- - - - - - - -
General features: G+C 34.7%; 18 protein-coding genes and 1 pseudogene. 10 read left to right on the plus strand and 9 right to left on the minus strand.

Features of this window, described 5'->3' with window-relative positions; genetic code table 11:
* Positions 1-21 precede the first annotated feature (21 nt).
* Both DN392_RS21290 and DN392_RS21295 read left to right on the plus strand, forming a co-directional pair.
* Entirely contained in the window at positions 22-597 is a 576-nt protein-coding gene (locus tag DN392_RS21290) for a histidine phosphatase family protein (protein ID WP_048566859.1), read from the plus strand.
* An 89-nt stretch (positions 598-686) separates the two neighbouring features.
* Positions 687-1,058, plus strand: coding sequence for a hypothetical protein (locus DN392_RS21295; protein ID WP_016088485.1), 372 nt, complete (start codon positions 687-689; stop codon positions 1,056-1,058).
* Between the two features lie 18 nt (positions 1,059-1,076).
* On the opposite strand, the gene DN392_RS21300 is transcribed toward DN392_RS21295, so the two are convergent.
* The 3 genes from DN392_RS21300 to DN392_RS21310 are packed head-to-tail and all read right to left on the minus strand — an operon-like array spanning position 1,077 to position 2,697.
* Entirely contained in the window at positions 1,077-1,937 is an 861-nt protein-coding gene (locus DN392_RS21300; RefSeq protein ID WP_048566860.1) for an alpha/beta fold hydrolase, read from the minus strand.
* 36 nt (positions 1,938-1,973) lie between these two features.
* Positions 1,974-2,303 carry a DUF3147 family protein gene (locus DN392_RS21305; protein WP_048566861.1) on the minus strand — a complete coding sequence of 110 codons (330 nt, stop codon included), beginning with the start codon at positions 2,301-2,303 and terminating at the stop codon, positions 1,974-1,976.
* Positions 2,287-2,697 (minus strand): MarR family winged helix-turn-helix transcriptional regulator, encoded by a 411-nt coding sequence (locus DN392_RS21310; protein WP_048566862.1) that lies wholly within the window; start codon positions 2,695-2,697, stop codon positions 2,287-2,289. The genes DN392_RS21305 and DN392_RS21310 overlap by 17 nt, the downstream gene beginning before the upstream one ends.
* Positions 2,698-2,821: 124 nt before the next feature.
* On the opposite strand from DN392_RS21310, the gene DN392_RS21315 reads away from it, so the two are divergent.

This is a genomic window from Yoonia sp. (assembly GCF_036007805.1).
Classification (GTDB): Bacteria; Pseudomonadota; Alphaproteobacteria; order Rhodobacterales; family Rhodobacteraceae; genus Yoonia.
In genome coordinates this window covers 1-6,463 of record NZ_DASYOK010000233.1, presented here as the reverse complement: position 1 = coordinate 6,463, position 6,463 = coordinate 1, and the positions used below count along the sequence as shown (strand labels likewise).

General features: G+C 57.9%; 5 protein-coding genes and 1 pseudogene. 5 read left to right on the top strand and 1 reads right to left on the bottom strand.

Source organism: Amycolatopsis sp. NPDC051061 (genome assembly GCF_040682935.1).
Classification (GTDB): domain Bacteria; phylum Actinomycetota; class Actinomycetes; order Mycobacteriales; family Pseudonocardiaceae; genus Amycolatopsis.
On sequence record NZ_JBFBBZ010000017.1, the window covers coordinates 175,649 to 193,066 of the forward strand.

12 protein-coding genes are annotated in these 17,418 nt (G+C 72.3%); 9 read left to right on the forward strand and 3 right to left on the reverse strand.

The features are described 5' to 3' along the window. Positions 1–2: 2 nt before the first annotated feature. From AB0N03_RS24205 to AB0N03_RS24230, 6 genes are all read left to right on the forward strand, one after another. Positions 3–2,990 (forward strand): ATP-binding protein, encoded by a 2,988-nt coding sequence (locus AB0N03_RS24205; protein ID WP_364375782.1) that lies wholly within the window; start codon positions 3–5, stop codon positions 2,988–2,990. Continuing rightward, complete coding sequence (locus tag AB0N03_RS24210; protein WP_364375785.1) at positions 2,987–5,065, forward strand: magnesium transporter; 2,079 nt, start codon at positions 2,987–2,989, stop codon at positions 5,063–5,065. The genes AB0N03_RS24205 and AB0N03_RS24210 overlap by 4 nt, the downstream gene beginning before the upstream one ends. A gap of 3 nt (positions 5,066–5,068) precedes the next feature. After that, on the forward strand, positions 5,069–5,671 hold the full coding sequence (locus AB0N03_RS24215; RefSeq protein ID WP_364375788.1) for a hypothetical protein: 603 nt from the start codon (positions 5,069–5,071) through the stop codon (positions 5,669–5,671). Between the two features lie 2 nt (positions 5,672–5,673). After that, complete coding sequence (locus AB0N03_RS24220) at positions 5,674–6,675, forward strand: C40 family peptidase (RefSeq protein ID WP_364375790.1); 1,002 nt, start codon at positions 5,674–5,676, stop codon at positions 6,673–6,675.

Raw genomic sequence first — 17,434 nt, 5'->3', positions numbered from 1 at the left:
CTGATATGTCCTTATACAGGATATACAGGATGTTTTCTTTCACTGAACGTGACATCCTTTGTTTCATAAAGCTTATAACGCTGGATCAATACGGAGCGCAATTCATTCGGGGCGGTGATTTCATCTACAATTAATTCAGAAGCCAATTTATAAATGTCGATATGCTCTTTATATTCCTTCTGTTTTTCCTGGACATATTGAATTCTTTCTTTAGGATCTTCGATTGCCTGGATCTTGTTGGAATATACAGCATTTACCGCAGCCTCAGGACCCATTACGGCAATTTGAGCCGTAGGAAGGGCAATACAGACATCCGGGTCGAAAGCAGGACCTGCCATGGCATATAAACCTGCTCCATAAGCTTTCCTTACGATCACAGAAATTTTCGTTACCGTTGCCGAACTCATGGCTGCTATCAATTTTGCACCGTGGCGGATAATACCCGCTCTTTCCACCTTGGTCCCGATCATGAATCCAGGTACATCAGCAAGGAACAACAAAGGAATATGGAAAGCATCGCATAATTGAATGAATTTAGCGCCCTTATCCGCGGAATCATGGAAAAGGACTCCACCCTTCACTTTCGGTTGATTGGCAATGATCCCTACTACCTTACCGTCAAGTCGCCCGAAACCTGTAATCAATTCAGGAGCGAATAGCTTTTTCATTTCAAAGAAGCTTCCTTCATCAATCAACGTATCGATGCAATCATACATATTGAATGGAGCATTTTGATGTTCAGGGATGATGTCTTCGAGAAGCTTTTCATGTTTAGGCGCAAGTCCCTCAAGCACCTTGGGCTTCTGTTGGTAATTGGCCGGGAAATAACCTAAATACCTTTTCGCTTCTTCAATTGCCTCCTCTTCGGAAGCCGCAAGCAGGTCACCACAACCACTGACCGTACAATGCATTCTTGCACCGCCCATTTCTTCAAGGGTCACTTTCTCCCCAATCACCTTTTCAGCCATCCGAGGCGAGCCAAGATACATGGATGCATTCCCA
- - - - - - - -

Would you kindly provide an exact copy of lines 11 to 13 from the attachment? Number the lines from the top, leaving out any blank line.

* Entirely contained in the window at positions 1,077-1,937 is an 861-nt protein-coding gene (locus DN392_RS21300; RefSeq protein ID WP_048566860.1) for an alpha/beta fold hydrolase, read from the minus strand.
* 36 nt (positions 1,938-1,973) lie between these two features.
* Positions 1,974-2,303 carry a DUF3147 family protein gene (locus DN392_RS21305; protein WP_048566861.1) on the minus strand — a complete coding sequence of 110 codons (330 nt, stop codon included), beginning with the start codon at positions 2,301-2,303 and terminating at the stop codon, positions 1,974-1,976.